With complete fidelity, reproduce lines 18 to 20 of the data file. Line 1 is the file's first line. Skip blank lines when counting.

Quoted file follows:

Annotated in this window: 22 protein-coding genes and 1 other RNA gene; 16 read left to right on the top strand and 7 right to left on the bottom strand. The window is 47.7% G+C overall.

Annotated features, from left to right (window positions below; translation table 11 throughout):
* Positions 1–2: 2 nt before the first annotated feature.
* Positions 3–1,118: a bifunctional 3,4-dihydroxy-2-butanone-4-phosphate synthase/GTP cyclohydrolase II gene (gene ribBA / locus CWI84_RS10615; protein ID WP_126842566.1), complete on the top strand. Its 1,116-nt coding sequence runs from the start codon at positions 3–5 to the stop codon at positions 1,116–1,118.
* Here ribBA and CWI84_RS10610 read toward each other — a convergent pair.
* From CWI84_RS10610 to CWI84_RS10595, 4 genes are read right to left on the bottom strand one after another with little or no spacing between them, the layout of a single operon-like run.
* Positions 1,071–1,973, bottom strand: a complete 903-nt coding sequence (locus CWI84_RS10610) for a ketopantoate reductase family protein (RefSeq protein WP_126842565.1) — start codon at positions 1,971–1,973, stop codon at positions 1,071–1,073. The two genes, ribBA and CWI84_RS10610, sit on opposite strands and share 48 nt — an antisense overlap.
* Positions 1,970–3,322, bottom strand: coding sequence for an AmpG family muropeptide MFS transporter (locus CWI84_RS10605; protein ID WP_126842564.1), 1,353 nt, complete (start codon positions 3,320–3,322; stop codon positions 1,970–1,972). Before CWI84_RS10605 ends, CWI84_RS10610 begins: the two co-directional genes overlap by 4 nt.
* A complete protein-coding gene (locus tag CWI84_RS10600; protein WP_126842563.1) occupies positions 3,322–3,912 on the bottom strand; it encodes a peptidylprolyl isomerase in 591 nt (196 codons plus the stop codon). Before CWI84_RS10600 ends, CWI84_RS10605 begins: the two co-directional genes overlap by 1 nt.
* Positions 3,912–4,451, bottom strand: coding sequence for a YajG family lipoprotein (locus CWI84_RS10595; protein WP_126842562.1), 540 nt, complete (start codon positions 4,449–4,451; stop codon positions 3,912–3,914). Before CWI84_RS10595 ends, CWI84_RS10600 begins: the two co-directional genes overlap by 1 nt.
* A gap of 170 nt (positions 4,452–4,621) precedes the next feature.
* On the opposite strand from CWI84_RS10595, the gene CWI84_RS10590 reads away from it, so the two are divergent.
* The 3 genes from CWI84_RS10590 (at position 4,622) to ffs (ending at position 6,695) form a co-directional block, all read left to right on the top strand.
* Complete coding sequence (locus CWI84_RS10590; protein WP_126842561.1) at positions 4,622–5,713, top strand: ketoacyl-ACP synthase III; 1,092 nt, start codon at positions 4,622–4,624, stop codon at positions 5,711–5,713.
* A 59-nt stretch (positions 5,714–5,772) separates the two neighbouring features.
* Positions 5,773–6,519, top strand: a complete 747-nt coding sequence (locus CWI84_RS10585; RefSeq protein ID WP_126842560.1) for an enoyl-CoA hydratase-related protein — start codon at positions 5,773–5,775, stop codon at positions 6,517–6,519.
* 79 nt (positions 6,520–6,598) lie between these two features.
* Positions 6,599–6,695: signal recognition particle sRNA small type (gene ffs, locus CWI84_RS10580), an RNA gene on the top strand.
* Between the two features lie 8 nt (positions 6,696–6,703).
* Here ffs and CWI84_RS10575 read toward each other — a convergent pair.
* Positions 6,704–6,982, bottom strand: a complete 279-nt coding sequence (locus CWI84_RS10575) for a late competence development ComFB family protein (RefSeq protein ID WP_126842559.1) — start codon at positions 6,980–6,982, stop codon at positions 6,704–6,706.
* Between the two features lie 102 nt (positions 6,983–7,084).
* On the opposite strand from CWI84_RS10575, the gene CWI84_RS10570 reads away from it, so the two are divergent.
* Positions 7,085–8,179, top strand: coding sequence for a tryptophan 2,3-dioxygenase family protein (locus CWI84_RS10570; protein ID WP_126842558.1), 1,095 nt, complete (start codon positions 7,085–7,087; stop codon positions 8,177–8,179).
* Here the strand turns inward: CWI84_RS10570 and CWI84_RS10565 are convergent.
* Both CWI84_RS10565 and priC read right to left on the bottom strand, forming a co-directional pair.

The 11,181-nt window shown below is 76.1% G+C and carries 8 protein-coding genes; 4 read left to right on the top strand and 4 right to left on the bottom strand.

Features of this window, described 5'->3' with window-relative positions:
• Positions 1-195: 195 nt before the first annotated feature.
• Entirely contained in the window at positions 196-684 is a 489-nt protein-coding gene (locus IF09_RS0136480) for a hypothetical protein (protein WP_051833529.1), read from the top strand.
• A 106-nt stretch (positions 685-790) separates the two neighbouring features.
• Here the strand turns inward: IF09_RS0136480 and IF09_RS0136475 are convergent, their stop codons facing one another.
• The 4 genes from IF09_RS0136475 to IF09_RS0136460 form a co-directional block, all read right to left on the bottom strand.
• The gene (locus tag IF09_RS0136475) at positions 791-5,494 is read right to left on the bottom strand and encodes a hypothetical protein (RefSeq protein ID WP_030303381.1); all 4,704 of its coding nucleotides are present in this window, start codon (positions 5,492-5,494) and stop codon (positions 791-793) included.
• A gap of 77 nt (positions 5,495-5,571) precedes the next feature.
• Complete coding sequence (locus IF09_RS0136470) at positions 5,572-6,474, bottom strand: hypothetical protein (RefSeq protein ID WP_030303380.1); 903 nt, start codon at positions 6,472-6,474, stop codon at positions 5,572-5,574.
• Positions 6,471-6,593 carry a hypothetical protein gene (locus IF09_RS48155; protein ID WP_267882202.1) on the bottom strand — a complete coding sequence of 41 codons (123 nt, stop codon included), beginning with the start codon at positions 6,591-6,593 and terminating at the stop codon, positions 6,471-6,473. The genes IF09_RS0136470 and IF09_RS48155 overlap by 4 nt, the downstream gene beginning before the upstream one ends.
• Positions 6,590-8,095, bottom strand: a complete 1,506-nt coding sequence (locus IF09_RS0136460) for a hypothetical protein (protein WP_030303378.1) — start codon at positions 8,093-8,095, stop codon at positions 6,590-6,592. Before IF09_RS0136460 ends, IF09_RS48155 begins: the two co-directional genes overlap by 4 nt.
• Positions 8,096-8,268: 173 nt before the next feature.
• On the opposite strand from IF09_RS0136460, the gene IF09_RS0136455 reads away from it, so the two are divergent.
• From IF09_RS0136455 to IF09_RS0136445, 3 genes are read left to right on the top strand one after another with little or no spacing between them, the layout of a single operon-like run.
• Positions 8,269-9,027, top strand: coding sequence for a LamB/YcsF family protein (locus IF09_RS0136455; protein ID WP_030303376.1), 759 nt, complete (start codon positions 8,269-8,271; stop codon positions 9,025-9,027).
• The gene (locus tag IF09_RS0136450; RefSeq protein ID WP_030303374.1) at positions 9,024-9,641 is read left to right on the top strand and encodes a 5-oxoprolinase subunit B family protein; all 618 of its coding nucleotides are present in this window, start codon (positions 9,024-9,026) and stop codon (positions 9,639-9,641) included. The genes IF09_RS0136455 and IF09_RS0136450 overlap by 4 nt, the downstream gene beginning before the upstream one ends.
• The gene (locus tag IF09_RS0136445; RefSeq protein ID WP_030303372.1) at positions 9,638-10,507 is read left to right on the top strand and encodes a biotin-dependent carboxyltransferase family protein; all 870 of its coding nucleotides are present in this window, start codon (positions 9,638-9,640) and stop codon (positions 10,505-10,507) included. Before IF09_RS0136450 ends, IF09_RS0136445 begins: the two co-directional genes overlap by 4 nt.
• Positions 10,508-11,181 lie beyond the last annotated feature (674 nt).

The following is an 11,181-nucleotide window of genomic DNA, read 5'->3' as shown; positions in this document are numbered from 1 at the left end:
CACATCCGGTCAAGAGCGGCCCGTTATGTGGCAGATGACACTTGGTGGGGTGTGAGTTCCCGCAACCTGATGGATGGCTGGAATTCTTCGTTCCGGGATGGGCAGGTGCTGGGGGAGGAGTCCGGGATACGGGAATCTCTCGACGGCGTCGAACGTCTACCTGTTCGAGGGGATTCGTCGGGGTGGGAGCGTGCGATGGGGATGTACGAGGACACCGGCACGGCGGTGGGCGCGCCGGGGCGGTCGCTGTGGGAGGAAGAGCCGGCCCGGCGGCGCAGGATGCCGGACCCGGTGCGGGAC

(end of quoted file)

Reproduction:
* Positions 6,599–6,695: signal recognition particle sRNA small type (gene ffs, locus CWI84_RS10580), an RNA gene on the top strand.
* Between the two features lie 8 nt (positions 6,696–6,703).
* Here ffs and CWI84_RS10575 read toward each other — a convergent pair.